From God's fullness we have all received, grace upon grace
“Discerning the path of prayer”

“Discerning the path of prayer”

Last month I wrote about how prayer methods or techniques should not be confused with prayer itself, but are nevertheless valuable ways of getting your ego out of the way and lowering your resistance to being overtaken by love. It’s a way of making concrete or embodying your desire for God.

Finding a path that helps is a process of discernment, and different approaches help different people at different times. So to start, here are some words from Dom John Chapman: “Pray as you can and do not try to pray as you can’t. Take yourself as you find yourself: start from that.” God is always waiting for you where you are, not where you think you ought to be.

Pay attention to your intuition and inclination. Are you drawn to a particular method? Does it ring true to you and is it helping? If it really does not fit, move on and find another that does. If it does fit, stay faithful to it and persevere in it.

It won’t necessarily feel easy. You may experience some initial resistance, and there may be periods of discouragement or boredom. As the Rule of St Benedict indicates, “we get up and fall down, and get up and fall down…” Like exercise, it might be a struggle to get down to it and keep at it, and it could take a few months to notice a difference, whatever that might be. But there is meaning in the struggle, because it too is transformative.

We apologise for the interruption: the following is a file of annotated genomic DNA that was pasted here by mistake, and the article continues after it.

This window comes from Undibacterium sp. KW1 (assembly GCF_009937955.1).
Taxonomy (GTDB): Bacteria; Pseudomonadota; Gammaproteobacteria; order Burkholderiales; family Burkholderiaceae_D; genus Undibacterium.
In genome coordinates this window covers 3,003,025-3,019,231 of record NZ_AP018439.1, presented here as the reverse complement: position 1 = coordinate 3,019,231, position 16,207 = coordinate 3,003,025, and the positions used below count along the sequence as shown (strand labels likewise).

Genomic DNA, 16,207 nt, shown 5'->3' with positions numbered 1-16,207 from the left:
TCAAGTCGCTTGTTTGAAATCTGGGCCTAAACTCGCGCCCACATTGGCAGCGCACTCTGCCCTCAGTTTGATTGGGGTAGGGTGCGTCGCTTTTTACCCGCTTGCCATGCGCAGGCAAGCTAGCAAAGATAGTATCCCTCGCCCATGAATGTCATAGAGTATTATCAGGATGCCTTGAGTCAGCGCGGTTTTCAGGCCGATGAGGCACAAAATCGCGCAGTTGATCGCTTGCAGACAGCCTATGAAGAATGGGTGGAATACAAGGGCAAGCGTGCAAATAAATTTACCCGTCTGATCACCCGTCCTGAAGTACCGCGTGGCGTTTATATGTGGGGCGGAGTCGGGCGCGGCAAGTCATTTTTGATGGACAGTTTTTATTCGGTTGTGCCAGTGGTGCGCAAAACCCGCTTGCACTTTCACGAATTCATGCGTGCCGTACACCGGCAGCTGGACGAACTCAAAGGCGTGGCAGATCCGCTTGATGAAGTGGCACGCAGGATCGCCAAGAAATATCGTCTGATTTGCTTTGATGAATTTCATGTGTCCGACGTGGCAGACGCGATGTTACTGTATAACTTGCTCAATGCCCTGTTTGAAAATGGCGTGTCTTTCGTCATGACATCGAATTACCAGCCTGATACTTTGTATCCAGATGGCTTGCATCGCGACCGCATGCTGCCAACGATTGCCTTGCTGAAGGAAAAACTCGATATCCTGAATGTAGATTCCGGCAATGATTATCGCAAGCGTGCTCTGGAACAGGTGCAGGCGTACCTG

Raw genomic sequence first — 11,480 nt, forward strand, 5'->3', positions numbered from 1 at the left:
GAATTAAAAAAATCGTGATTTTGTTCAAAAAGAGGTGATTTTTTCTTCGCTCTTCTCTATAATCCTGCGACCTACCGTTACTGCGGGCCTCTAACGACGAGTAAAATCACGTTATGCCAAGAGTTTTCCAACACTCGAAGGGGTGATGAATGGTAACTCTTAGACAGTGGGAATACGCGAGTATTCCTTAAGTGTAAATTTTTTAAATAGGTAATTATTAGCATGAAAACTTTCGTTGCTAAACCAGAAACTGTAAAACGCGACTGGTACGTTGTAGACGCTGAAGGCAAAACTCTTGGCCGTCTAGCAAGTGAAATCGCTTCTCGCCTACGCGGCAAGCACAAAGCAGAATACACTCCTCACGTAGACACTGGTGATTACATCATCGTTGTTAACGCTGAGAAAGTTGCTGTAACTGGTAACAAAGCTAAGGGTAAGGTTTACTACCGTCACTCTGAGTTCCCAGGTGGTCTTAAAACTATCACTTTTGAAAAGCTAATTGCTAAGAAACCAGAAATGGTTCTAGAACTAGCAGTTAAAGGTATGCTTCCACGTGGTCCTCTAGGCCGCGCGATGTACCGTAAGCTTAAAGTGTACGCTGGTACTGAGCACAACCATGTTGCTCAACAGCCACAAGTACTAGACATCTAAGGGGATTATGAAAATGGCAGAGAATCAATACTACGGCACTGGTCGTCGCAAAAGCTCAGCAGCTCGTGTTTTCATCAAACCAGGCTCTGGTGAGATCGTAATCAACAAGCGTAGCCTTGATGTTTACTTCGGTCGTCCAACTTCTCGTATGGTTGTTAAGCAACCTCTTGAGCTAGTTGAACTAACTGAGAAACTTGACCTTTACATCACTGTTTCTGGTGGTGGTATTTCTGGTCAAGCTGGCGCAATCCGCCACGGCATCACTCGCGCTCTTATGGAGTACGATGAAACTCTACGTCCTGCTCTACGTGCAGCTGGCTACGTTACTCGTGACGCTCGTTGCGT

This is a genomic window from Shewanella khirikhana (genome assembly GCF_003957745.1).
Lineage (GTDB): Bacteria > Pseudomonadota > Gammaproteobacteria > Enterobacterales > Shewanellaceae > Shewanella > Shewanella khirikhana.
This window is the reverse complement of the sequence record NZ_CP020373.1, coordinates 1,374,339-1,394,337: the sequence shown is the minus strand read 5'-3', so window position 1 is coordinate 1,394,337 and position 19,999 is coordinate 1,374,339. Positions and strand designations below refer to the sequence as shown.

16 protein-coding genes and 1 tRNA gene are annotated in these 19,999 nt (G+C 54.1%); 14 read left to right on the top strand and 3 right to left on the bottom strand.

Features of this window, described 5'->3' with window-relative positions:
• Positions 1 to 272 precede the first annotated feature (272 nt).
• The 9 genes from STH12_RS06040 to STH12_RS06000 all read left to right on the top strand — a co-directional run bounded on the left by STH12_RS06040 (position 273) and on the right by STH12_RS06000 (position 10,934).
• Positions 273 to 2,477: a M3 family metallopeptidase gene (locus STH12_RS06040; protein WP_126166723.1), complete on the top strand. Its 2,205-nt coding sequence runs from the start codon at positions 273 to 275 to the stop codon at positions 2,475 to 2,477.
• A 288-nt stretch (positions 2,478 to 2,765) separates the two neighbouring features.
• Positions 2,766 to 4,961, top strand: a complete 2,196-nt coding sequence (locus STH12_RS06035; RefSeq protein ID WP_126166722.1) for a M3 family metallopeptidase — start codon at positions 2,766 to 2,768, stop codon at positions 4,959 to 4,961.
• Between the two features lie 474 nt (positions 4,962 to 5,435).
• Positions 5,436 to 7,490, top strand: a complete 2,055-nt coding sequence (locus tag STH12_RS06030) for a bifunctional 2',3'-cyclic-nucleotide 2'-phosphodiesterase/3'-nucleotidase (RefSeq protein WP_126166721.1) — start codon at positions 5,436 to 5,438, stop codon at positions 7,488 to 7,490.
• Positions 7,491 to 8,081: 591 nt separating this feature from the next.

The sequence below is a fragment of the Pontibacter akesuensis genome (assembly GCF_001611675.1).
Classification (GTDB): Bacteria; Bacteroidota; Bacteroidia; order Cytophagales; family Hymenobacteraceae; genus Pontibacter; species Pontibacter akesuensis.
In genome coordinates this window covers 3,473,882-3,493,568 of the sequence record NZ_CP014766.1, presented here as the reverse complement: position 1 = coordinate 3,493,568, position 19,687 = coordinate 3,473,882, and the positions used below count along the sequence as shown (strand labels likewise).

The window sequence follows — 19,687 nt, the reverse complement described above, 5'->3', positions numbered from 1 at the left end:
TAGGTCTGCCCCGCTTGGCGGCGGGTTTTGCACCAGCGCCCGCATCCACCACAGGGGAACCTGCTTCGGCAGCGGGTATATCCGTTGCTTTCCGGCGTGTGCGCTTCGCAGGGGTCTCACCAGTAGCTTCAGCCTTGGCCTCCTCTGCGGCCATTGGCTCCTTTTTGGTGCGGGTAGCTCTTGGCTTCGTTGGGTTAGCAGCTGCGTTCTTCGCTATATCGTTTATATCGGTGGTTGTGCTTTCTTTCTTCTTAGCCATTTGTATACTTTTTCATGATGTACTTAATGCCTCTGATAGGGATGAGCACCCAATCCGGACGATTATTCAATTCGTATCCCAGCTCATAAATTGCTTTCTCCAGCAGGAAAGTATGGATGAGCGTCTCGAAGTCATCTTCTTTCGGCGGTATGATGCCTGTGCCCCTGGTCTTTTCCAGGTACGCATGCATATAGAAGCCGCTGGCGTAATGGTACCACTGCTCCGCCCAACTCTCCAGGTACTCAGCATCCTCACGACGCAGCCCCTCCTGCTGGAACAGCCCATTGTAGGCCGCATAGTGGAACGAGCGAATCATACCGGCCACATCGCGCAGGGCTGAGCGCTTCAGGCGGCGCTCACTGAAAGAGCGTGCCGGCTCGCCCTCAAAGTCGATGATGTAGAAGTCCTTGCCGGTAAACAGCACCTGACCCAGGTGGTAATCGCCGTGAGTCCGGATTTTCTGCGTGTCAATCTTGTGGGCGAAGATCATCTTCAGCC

Thankfully, prayer doesn’t just depend on you and your ability. Better to accept your inability and allow God to achieve prayer in you, and eventually you may get a second wind and a renewed desire.

So give it time. Do not be like a spiritual shopper flitting between methods. Thomas Merton wrote in his typically forthright way: If you can never make up your mind what God wills for you, but are always veering from one opinion to another, from one practice to another, from one method to another, it may be an indication that you are trying to get around God’s will and do your own with a quiet conscience… So keep still, and let [God] do some work.”

Though having written all that… I would still say that it is good occasionally to try other methods, to keep things fresh and gain new perspectives. Or it may be that your current method stops helping. In which case consider pausing. Perhaps after a time you will be drawn to return, or to seek another method.

Again, test and trust your inclination. God is calling to you in the depths of your soul, always waiting for you where you are. And as Thomas Merton also said, “A little sincerity goes a long long way.”


This is one of a series of articles appearing in Exeter Cathedral’s monthly news, complementing the material I contributed to the “Explore Prayer” section of the Cathedral website. I hope you find them helpful.